Law Grad Becomes Official in Beijing Suburb, Serves Locals Earnestly

November 23, 2016
By Wu WenjuanEditor: Joyce Dong
Law Grad Becomes Official in Beijing Suburb, Serves Locals Earnestly

Du Shuang at her office []


Since graduating in international law two years ago, a young female official from an outlying suburb of Beijing has been wholeheartedly serving people in her rural area.

Du Shuang is an assistant to the Party chief of Beishicao Village in Shunyi District in the capital.

Du previously studied at China University of Political Science and Law. Soon after leaving college, she began to work at her current post.

In the last months, she has developed strong feelings for those in the area. "I hope I can continue to work here and do more things for local villagers," she told journalists.

In her first few weeks, she acquainted herself with the work of the villagers' committee and grasped a general idea of the conditions.

She found villagers showed growing legal awareness. But although many of them wanted to safeguard their rights through law, they met difficulties during the practical manipulation, including how to file an indictment; how to defend themselves in court; and, how to choose a lawyer.

To solve their difficulties, she established a legal center under the assistance of the villagers' committee, providing free counseling to locals in her spare time. In addition, she invited several other village officials, who were also law graduates, to serve at the center. They often gave up their weekends and holidays to do work at the center.

"I remember there was a case involving the interests of the village. To achieve a better result, we village officials often discussed it till midnight. Some cases were relatively complicated and time-consuming, but when I saw villagers' rights and interests protected, I felt especially pleased. It gave me a strong sense of accomplishment," she said.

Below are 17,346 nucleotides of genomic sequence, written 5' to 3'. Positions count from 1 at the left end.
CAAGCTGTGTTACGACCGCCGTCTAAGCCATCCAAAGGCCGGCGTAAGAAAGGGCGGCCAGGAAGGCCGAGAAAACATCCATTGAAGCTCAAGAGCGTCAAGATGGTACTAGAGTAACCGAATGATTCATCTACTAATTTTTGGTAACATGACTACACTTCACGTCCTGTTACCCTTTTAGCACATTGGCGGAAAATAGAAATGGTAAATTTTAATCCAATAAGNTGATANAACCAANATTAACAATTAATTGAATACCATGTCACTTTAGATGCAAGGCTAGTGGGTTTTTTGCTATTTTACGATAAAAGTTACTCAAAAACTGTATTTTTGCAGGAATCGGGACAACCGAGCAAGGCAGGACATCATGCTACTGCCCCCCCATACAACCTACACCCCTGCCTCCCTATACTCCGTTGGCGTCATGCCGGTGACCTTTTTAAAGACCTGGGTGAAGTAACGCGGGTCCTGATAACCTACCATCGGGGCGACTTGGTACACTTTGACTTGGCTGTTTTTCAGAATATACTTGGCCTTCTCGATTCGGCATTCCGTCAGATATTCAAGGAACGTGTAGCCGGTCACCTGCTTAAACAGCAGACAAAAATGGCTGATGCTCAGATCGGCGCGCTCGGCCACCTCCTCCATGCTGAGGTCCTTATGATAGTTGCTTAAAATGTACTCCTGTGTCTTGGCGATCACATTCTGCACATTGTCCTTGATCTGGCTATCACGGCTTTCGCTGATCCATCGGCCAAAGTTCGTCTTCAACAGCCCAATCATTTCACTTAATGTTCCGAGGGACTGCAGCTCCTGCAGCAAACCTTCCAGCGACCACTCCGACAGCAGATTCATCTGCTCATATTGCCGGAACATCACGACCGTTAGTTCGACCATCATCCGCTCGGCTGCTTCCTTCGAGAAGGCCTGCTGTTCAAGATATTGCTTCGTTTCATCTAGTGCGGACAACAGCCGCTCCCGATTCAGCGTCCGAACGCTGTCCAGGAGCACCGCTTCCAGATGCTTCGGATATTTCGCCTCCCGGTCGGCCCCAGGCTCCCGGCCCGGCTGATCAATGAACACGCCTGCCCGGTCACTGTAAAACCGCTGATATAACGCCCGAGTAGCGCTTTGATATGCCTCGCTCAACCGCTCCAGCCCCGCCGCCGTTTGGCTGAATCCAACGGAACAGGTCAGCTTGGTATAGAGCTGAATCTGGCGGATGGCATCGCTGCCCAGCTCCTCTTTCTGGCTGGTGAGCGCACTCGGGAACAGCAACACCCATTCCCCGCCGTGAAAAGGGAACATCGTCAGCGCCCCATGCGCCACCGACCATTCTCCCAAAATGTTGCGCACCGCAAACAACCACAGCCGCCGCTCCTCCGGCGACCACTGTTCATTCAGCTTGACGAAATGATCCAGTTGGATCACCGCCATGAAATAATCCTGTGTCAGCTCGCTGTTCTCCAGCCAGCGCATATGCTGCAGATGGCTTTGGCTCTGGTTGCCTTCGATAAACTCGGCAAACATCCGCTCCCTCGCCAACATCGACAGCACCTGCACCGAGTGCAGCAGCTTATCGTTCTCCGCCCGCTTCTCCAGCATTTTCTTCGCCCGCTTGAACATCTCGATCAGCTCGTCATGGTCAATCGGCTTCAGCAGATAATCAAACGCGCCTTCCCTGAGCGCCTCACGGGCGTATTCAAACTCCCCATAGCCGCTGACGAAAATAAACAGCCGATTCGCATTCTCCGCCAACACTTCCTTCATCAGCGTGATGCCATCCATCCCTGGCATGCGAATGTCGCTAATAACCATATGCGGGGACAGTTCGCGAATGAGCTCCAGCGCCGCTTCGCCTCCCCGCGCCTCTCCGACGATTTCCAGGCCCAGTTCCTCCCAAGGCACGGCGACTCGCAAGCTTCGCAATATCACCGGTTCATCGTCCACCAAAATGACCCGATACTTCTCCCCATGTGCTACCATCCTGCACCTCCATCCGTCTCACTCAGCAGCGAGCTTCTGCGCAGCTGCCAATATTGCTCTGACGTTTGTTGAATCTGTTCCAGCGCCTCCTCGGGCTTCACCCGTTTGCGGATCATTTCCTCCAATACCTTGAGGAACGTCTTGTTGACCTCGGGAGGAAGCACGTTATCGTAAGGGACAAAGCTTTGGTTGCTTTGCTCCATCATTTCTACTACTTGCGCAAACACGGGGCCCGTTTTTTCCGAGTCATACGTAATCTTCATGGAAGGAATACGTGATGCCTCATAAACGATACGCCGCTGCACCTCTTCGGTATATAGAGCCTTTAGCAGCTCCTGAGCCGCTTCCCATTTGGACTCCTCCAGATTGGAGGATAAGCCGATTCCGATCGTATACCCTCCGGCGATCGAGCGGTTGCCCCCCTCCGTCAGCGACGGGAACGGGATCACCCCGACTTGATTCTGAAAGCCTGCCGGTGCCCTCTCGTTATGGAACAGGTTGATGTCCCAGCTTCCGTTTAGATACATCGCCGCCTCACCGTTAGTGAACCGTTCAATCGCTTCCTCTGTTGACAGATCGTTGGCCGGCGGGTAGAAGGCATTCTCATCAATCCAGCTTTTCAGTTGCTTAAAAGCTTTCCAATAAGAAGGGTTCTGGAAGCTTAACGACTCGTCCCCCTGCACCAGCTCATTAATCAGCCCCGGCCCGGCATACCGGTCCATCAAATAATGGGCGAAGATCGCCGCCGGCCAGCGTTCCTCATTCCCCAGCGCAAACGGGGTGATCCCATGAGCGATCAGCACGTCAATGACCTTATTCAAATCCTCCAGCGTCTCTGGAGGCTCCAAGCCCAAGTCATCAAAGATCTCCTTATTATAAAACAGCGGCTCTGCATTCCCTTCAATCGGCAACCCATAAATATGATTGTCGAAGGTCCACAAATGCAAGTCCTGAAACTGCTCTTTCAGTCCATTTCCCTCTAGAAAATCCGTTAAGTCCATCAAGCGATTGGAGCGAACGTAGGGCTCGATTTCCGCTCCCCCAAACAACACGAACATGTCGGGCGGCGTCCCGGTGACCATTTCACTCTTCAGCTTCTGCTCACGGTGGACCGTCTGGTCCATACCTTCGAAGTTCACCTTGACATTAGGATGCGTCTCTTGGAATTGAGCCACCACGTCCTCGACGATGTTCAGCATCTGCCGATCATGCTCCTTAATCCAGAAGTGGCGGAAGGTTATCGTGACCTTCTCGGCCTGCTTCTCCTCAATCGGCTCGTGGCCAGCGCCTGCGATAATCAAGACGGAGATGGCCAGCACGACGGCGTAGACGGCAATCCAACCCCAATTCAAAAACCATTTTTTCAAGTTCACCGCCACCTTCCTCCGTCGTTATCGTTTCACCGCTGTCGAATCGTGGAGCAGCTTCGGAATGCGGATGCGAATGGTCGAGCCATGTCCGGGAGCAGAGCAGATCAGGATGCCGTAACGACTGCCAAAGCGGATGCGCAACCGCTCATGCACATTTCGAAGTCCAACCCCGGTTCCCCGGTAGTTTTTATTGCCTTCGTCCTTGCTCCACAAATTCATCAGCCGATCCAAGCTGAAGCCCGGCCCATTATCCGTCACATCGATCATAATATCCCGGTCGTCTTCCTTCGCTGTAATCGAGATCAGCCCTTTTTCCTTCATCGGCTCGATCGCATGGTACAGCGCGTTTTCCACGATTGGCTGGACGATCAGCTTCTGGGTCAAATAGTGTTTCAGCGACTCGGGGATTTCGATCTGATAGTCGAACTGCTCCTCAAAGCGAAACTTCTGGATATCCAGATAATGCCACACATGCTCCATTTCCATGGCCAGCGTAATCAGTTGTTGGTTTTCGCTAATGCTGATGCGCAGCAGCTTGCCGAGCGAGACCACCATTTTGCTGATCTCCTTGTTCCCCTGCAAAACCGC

Since the establishment of the center, Du and her counterparts have offered over 50 counseling services and filed more than 10 legal papers. Aside from handling villagers' legal problems, they have also enhanced villagers' legal awareness and knowledge, and prevented many potential problems in a timely manner.

Moreover, as a veteran Party member, Du is always strict with herself and serves people earnestly, say those who know her. She is always available whenever villagers need her help and has gained great popularity among locals.

"Although what I have done is a small matter, villagers' simple and honest expression of feelings often touched me a lot. I am happy to stay here for them," she concluded.

(Source: Beijing Youth Daily/Translated and edited by Women of China)

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